Finally, the BrainzPlayer feature is merged with the master branch, so we can expect it to go into production soon. \^o^/
Preview of the upcoming feature:
I want to thank my mentor, akshaaatt, for his immense support and guidance. Under his mentorship, I could learn, experiment, and improve my code quality over the time.
I am also indebted to the MetaBrainz team for their kind and supportive behavior, which made the journey incredible and unforgettable, and makes me motivated to work with them even beyond.
That’s it from my side. Thank you for having me !! ヾ(≧▽≦*)o
2021 has been a great year for the MusicBrainz Android App. The app has received updates regularly throughout the year!
Now that we are very close to 10,000+ users on the Playstore, it is evident that the app caters to the needs of a number of users, which is wonderful!
We have plans to introduce new features, involving those of ListenBrainz and CritiqueBrainz in the app. We are confident that the app serves its purpose of introducing everyone to the MetaBrainz world very soundly.
The app now features both a light and dark mode for the users!
During the end of the year, we have made some remarkable technical updates to the codebase by introducing Fastlane to the app. This eases the process for the developers and allows us to make a release with the click of a button. This means now we can have a production release every month, day, or hour.
Although going strong and steady, the MusicBrainz developers would love more contributors to join in and share their knowledge with us, while we dive deep into the world of music.
I am Akshat Tiwari (akshaaatt on IRC), an undergraduate student from Delhi Technological University, India.
It has been an exhilarating experience for me, right from submitting a proposal for GSoC to becoming a part of a fantastic community.
The Google Summer of Code 2021 Edition finally comes to an end after the 3-Month long journey. I will be detailing the journey of working towards my summer of code project today. This blog is a summary of all the work done.
The MusicBrainz Mobile App developers have been working at full capacity, improving the user experience, incorporating more features and functionalities, while making sure the core purpose of the app remains as promised.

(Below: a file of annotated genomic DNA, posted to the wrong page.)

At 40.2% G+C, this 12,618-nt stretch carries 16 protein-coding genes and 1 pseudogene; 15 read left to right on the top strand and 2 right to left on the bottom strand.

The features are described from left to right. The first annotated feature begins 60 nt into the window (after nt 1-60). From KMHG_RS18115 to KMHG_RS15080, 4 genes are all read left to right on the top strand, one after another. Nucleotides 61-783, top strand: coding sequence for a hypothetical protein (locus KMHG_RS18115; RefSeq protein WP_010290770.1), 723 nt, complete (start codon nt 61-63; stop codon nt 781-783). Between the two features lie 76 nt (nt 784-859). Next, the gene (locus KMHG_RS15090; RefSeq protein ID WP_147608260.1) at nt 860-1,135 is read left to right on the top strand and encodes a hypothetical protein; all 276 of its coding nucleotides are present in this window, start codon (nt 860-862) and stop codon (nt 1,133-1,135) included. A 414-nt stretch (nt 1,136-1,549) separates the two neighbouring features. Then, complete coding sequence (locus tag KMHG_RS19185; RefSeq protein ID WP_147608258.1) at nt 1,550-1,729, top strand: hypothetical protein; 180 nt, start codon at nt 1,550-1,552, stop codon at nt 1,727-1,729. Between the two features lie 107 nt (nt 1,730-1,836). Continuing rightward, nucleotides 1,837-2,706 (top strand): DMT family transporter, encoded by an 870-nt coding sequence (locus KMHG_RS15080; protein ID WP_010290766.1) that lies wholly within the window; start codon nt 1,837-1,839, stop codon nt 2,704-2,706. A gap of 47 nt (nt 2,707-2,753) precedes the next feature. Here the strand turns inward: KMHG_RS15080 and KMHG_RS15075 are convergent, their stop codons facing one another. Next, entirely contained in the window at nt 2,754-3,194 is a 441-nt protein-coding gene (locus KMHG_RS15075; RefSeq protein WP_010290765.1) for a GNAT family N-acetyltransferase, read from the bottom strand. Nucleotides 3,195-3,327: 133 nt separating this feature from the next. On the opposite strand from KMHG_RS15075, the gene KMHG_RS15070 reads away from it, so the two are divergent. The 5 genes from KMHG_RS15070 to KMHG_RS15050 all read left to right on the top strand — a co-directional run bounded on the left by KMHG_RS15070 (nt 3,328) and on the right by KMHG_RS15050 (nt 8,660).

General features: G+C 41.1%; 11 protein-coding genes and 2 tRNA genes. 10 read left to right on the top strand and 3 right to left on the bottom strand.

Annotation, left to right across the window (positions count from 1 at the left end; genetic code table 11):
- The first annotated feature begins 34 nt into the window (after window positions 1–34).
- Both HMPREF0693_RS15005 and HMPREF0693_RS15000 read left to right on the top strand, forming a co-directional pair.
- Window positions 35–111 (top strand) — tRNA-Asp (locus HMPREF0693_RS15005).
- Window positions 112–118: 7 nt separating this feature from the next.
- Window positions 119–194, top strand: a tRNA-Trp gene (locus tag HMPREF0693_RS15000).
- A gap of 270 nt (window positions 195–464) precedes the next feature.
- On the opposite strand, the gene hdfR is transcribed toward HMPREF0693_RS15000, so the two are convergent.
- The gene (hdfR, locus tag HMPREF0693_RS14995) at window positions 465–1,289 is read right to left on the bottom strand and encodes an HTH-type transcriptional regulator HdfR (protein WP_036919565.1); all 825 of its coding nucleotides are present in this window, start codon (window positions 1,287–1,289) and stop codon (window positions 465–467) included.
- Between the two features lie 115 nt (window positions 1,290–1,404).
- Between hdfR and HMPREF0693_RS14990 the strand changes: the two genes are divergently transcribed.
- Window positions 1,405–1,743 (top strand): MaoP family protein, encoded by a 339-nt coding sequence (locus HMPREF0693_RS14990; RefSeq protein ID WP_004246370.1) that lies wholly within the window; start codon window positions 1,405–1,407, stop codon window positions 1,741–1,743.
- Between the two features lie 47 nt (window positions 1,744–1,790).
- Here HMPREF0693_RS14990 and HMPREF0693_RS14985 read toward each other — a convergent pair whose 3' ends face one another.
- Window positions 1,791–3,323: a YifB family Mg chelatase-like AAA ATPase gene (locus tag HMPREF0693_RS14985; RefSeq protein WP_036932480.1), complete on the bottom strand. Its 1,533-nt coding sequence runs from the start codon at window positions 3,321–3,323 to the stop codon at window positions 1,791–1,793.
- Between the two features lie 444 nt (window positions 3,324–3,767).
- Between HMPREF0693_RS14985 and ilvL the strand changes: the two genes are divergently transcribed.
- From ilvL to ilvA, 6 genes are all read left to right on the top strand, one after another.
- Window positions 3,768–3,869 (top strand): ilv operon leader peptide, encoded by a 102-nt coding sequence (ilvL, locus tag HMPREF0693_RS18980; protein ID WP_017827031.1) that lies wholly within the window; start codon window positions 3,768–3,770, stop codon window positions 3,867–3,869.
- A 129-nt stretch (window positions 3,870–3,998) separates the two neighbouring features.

Since its inception in 2010, the MusicBrainz Official App has come a long way. The App currently is highly maintained and has been actively open for contributions. A systematic approach is being followed and updates are being made on a regular basis.
The most important revamp which has been worked on for the past few months is the Tagger feature available in the MusicBrainz Android App.
Functionalities like fetching the local album arts, searching through all your local music files at one go, retrieving the cover art from the server, and heading to the recording directly are some of the key highlights of the upcoming Tagger.
Picard has finally made an official entry to the MusicBrainz App where users can now send their releases to the original Picard desktop app with the click of a button. This has been worked on in collaboration with the Picard team and proper documentation on its usage will be shared soon.
The completely new addition of Listen and Critique showcases the functionalities of ListenBrainz and CritiqueBrainz websites natively from the app. Currently, these will be available as advanced features on the app.
A well-prepared Onboarding and About section will take you through every important detail on the app and make sure you are aware of all the functionalities in the best and optimized way possible.
Proper documentation of every feature is being prepared. The App is finally out in Production, do head to the stores and give it a try!
We are really excited to make the MusicBrainz App as user-friendly as possible for you, while we take care of all the wonder behind it!